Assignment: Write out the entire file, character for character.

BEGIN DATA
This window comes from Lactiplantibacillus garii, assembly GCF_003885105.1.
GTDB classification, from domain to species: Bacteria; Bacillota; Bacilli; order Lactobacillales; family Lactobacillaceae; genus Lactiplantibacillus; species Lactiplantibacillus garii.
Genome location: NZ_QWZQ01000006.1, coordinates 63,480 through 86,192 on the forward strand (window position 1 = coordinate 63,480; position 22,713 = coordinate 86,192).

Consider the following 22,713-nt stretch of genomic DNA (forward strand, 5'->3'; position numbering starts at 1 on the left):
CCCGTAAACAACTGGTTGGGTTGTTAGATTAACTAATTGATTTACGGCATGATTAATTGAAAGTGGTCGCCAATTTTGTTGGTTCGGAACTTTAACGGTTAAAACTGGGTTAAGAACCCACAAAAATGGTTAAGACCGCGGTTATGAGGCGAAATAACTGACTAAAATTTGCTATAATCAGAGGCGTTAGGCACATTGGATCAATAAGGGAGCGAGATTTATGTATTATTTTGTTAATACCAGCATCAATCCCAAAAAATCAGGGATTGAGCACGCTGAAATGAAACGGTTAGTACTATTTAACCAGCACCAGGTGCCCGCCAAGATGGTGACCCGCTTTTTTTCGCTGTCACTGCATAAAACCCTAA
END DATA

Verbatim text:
This window comes from Lactiplantibacillus garii, assembly GCF_003885105.1.
GTDB classification, from domain to species: Bacteria; Bacillota; Bacilli; order Lactobacillales; family Lactobacillaceae; genus Lactiplantibacillus; species Lactiplantibacillus garii.
Genome location: NZ_QWZQ01000006.1, coordinates 63,480 through 86,192 on the forward strand (window position 1 = coordinate 63,480; position 22,713 = coordinate 86,192).

Consider the following 22,713-nt stretch of genomic DNA (forward strand, 5'->3'; position numbering starts at 1 on the left):
CCCGTAAACAACTGGTTGGGTTGTTAGATTAACTAATTGATTTACGGCATGATTAATTGAAAGTGGTCGCCAATTTTGTTGGTTCGGAACTTTAACGGTTAAAACTGGGTTAAGAACCCACAAAAATGGTTAAGACCGCGGTTATGAGGCGAAATAACTGACTAAAATTTGCTATAATCAGAGGCGTTAGGCACATTGGATCAATAAGGGAGCGAGATTTATGTATTATTTTGTTAATACCAGCATCAATCCCAAAAAATCAGGGATTGAGCACGCTGAAATGAAACGGTTAGTACTATTTAACCAGCACCAGGTGCCCGCCAAGATGGTGACCCGCTTTTTTTCGCTGTCACTGCATAAAACCCTAA